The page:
• Wendy Castleman

Busyness is NOT a strategic choice

Updated: May 22, 2019

I was recently watching this video from Dorie Clark, who was talking with executives about how important taking time to think about strategy is, yet how rarely we make the time. She explained how being busy is keeping us from making the choices to do what we consider most important - like taking time and space to think about strategy. She suggested that being perpetually busy is a form of status, a social currency that we use as a surrogate to indicate that we are important. Then, she suggested that busyness is a choice that we are making to trade our priorities for other people's priorities. We make this choice when we are NOT being strategic about our own lives.

I get it. I've been there for most of my own life.

When I was early in my career, I used to look to my leaders to tell me what I should be doing, and expected them to evaluate me based on what I did (my actions). I remember struggling when filling out annual performance evaluation materials because I was supposed to list my accomplishments, but I would find myself listing my actions, instead. This would bother my leaders to no end, and I was commonly getting the feedback that I was tactical but not strategic.

I felt that this was clearly a criticism of me as a person, some failure of mine that I was frustrated by. No matter how much I did, I continued to get this feedback. I'd work harder. I'd do more. I actually had success in many ways, and eventually learned how to communicate the outcomes of my efforts, instead of just the actions themselves. But I was just so BUSY! And, I still wasn't seen as being strategic.

I got curious. I started observing people who were considered to be strategic. I began working closely with some of them and eventually developed my own approach to being strategic (and being seen that way). I started carving out space to work on strategy and aligned the work I was doing to have a clear line of sight to the strategy. I started learning how to communicate how my strategy laddered into the vision that we (whatever group I was working with) were trying to achieve. After some time, I was seen as being a strategic, passionate leader myself.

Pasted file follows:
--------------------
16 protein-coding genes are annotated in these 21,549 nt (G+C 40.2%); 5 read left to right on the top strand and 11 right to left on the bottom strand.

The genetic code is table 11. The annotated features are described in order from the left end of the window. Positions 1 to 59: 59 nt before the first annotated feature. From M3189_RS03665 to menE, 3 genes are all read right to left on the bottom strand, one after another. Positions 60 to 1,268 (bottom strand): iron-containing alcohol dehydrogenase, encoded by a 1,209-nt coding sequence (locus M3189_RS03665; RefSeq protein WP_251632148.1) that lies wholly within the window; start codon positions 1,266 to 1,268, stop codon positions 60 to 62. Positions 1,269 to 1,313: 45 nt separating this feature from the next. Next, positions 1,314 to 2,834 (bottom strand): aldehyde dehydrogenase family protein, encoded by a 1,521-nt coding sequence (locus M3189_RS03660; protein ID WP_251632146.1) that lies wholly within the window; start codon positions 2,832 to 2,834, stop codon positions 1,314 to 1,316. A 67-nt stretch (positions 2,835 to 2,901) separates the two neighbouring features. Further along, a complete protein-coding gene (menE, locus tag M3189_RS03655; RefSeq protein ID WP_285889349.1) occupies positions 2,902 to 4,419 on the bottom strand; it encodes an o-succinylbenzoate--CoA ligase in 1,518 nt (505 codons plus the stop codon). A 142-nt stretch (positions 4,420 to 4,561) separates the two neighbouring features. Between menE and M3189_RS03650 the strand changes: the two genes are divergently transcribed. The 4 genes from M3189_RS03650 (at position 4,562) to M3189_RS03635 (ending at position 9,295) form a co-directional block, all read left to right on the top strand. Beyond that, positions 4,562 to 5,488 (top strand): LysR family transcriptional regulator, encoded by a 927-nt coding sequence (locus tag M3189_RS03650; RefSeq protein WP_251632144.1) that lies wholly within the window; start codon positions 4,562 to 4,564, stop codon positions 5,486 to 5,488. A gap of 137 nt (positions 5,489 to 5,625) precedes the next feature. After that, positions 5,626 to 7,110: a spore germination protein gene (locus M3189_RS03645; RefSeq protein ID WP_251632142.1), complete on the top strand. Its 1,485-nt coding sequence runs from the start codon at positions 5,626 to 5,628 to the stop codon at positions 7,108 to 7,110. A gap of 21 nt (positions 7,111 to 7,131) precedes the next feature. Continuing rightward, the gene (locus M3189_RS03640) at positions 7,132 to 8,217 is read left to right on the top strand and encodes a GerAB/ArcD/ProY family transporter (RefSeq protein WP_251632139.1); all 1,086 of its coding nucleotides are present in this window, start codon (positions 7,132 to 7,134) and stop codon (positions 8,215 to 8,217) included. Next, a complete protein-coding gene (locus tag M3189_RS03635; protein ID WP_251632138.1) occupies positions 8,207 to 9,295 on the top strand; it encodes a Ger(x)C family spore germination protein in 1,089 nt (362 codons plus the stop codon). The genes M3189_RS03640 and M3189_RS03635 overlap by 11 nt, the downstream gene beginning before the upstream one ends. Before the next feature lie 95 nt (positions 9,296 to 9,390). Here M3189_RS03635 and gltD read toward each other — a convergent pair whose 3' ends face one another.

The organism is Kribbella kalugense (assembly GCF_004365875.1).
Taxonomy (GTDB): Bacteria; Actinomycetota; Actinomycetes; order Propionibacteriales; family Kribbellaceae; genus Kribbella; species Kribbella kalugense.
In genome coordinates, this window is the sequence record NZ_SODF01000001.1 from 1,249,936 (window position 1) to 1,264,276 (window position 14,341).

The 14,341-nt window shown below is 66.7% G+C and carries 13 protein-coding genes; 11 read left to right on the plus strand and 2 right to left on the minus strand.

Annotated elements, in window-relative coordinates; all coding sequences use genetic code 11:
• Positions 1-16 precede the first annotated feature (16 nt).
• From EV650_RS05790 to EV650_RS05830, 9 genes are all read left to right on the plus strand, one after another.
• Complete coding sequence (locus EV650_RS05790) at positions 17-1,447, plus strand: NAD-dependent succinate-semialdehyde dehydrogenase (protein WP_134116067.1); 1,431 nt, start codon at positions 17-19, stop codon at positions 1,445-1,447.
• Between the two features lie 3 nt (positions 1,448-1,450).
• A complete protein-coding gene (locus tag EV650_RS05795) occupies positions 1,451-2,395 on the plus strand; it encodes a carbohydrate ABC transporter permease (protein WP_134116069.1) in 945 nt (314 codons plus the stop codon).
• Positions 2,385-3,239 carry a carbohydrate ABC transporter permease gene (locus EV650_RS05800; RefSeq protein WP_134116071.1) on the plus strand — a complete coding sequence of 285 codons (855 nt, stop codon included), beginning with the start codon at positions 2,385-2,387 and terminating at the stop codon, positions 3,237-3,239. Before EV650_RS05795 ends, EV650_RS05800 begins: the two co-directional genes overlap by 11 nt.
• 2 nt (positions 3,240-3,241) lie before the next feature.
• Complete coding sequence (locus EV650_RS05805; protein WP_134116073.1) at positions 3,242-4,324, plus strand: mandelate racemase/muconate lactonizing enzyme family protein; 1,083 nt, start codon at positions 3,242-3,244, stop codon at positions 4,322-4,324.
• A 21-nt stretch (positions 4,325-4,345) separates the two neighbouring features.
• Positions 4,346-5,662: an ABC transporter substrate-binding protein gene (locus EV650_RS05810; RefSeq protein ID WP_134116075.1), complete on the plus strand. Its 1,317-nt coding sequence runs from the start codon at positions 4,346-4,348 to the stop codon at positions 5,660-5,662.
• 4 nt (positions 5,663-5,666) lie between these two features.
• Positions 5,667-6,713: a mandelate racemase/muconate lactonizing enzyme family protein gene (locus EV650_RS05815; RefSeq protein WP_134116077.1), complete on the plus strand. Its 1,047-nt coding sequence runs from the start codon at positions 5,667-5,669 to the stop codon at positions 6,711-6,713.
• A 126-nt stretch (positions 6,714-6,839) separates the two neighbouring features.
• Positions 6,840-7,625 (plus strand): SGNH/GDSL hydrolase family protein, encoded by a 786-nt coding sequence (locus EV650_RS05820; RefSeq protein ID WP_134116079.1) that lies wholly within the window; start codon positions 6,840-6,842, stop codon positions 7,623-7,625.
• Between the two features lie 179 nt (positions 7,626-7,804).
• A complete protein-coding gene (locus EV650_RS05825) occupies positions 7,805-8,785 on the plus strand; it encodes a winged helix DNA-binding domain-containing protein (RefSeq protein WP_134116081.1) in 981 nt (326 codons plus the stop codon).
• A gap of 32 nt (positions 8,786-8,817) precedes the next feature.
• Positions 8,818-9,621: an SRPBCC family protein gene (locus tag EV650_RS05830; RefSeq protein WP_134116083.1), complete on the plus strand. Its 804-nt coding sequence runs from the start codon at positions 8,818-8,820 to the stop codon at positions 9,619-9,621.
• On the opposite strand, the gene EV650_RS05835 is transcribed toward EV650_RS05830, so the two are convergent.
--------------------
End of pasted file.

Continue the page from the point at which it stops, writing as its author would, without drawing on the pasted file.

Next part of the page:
When I left Intuit a couple of years ago and after I returned from my sabbatical, I started coaching a lot of User Experience (UX) practitioners, including a lot of researchers and managers. I heard some of the same frustrations from them, and saw that there was a need to help them be more strategic.

Over time, I developed a workshop that I've given many times, and people have consistently given me positive feedback.

class feedback

I've continued iterating the workshop and improving it. In January, I tried a small pilot of the workshop that I could do remotely. Much of the content worked, but there were still things to improve. One of the barriers to taking the workshop, though, was carving out a whole day to do it.

So, I tried a second pilot in April when I attempted to change the format to take less time and deliver a better outcome.

Class Feedback

A few comments from prior attendees:

  • "I feel like I have an actual tool to help me move forward in my personal life, and a new way of speaking to stakeholders/others who might not see my vision."

  • "I [now] benefit from a new set of communication tools. As a result of this workshop I am able to better communicate the difference between a vision, a strategy, and a tactic. Additionally, I now have framework to structure my thoughts for where I need to focus."

  • "A really great introduction into formulating a strategic vision and how to write a plan to successfully reach your goals."

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